The article is "Scarlet Fever ".  It's the research and development of my Stradivari Cochineal Varnish.

Finally I was able to read the article, very interesting.

I have noticed that you are looking for many connections for the historical reliability of this varnish, so I wondered if you found examples of ancient procedures similar to yours.

I refer to the system of attaching the color to oil, because I never found anything about it in old manuscripts, but I did not do a real thorough research.

So I would like to ask, is this a procedure that took place in ancient times?

 

 

 

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ASTM D4303 - 10(2016) info-icon.png

Standard Test Methods for Lightfastness of Colorants Used in Artists' Materials

There are quantative methods to determine lightfastness, and commercial makers of violin varnish should be using them.  

As a reminder, reread Mrs Merrifield's recipe 399.  Rread Roger Hargraves' recipe for varnish in his treatise on making a bass.  Sometimes, it really is simple.

Mike D

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On 10/19/2018 at 7:09 PM, joerobson said:

Kermes has long, extensive use in the wool and rug trades...for centuries. I have  not seen reference to it in the varnish trade,in or out of violin making. I played with it years ago.

I believe that for most uses kermes and cochineal highly similar and reasonably interchangeable.  Doesn't the story go that cochineal displaced the use of kermes once it was available?

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On 10/19/2018 at 9:04 PM, Melvin Goldsmith said:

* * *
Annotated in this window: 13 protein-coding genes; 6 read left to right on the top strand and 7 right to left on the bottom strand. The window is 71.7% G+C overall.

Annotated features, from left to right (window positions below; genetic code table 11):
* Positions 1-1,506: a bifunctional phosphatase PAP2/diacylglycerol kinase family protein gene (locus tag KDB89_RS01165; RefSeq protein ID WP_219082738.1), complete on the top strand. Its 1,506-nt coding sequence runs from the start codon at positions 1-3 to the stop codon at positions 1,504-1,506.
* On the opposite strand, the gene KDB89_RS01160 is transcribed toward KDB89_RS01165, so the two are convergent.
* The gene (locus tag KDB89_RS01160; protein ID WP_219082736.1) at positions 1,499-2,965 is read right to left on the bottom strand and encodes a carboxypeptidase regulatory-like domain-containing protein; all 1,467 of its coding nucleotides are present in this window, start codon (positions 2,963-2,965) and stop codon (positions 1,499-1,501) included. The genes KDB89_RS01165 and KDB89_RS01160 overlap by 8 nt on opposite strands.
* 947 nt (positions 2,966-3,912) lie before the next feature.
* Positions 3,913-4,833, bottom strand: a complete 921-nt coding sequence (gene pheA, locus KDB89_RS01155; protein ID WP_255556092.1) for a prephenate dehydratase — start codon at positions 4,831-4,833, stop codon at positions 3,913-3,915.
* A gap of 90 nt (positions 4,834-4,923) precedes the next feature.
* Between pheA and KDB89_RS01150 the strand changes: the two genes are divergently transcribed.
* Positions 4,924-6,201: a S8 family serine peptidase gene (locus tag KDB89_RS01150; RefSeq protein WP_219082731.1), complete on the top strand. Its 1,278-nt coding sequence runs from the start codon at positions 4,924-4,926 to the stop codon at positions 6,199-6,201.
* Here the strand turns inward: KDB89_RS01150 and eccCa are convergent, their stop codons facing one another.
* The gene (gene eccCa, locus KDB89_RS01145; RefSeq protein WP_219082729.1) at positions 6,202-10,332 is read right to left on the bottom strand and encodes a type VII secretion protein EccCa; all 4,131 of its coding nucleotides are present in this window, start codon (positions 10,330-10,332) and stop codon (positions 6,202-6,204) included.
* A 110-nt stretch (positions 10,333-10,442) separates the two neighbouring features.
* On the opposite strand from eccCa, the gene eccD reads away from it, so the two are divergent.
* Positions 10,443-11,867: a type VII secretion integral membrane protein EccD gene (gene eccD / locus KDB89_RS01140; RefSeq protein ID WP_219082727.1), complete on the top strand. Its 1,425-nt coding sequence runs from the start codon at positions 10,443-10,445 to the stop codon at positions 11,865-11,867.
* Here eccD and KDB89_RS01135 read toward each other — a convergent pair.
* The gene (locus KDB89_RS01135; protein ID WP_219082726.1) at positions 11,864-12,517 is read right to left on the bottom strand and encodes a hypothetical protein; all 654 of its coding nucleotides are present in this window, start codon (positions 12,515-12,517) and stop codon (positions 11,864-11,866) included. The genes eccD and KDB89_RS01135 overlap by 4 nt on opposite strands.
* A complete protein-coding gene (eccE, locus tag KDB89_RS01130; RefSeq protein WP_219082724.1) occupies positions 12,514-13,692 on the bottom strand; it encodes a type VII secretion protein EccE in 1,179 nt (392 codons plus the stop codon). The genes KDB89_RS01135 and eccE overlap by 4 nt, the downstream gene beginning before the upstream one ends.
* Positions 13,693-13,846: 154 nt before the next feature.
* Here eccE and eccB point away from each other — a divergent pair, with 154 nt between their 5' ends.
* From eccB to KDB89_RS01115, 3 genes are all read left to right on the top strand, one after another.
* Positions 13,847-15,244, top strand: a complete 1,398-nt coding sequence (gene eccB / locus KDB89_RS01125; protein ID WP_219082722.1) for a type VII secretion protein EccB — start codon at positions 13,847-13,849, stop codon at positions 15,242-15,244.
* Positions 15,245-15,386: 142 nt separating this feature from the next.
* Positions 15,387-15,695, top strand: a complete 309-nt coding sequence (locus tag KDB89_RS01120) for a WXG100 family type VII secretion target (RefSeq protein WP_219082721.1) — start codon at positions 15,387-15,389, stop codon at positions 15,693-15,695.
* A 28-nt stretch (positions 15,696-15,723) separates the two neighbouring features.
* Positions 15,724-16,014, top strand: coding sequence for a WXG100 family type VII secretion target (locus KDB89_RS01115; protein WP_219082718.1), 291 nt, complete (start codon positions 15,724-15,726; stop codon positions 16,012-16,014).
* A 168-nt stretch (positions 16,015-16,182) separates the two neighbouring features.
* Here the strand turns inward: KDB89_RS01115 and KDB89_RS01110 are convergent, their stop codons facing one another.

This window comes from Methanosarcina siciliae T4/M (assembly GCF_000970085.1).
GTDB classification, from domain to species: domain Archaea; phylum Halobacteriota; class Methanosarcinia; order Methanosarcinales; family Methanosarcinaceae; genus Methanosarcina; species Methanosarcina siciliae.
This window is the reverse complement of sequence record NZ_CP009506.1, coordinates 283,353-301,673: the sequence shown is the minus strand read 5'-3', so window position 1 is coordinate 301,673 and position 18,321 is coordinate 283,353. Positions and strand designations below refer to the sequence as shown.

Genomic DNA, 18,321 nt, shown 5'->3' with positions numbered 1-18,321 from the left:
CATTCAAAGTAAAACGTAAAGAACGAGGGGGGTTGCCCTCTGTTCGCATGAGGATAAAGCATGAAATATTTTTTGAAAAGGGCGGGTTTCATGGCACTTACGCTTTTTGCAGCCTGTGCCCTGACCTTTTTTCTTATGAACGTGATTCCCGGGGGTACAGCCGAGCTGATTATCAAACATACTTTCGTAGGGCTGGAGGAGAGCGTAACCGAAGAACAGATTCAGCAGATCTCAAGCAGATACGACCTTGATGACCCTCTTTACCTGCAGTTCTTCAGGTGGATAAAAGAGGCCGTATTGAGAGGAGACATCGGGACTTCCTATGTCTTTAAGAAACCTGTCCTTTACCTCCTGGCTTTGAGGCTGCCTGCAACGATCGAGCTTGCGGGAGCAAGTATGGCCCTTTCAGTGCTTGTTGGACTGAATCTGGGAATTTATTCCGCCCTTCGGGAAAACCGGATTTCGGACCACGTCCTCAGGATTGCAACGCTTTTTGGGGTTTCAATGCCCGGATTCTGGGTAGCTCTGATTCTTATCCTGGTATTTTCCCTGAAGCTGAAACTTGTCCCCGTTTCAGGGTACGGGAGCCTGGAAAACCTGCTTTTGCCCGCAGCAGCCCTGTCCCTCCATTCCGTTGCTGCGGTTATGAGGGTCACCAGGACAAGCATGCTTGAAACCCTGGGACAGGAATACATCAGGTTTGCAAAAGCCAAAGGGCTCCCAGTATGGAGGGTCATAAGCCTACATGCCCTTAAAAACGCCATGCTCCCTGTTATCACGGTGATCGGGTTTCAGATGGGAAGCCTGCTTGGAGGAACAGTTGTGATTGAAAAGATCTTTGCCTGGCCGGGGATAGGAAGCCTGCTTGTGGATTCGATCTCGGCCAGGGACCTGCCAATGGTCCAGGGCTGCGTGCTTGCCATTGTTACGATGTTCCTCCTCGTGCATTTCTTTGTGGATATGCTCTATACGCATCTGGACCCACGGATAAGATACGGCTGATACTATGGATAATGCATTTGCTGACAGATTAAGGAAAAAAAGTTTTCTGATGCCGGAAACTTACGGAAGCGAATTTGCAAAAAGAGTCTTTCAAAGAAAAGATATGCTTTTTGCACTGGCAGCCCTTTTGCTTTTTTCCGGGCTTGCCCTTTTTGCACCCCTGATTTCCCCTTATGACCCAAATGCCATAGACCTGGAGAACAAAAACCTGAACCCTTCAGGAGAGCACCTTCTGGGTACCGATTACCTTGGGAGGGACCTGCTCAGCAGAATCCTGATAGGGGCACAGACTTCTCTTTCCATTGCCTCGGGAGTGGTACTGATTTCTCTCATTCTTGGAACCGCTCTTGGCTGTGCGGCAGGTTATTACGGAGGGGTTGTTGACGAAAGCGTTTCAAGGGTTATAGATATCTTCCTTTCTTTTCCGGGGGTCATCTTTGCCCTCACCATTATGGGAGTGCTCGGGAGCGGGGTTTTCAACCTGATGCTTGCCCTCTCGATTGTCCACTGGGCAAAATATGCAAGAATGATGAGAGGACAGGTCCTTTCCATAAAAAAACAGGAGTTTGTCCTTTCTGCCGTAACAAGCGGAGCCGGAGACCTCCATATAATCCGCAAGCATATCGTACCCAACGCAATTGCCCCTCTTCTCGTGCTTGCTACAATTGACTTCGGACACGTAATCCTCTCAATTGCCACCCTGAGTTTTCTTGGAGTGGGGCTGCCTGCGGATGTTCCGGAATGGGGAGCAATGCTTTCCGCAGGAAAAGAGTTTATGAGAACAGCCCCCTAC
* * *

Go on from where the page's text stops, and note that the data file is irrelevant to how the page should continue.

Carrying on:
You think they did all the leatherwork on the cases they sold and made the rivets and hinges  and made their own strings?

I think that leatherwork, and the making of hinges and strings might be quite different from varnishing.

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On 11/3/2018 at 10:35 AM, Davide Sora said:
 

Finally I was able to read the article, very interesting.

 
I have noticed that you are looking for many connections for the historical reliability of this varnish, so I wondered if you found examples of ancient procedures similar to yours.
 

I refer to the system of attaching the color to oil, because I never found anything about it in old manuscripts, but I did not do a real thorough research.

 
So I would like to ask, is this a procedure that took place in ancient times?

 

 

 

David,

The materials I use have been available and known since ancient times.  The nature of these materials has not changed.

There is evidence of its use in the ancient rug trade.  As a violin varnish I see the evidence on Golden Period instruments from Stradivari, Bergonzi, and Guadagnini.  I am sure there are others, however I can only speak to what I have seen and examined.

Joe

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On 11/4/2018 at 1:58 AM, David Beard said:

I believe that for most uses kermes and cochineal highly similar and reasonably interchangeable.  Doesn't the story go that cochineal displaced the use of kermes once it was available?

Correct. However the Brandmair and Echard scientific examinations pointed directly to Mexican cochineal. 

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I am confused (again). To the varnish makers in this thread: Are you trying to develop a superb varnish that looks Cremonese (or even better), or are you recreating the Cremonese methods? For example, cochineal is historically valid as a colorant because  it was detected. Fine. But how it was fixed as a pigment in the varnish is just as important if you want an historically valid result. 

 

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40 minutes ago, Michael_Molnar said:

I am confused (again). To the varnish makers in this thread: Are you trying to develop a superb varnish that looks Cremonese (or even better), or are you recreating the Cremonese methods? For example, cochineal is historically valid as a colorant because  it was detected. Fine. But how it was fixed as a pigment in the varnish is just as important if you want an historically valid result. 

 

IMHO it was not fixed as a pigment.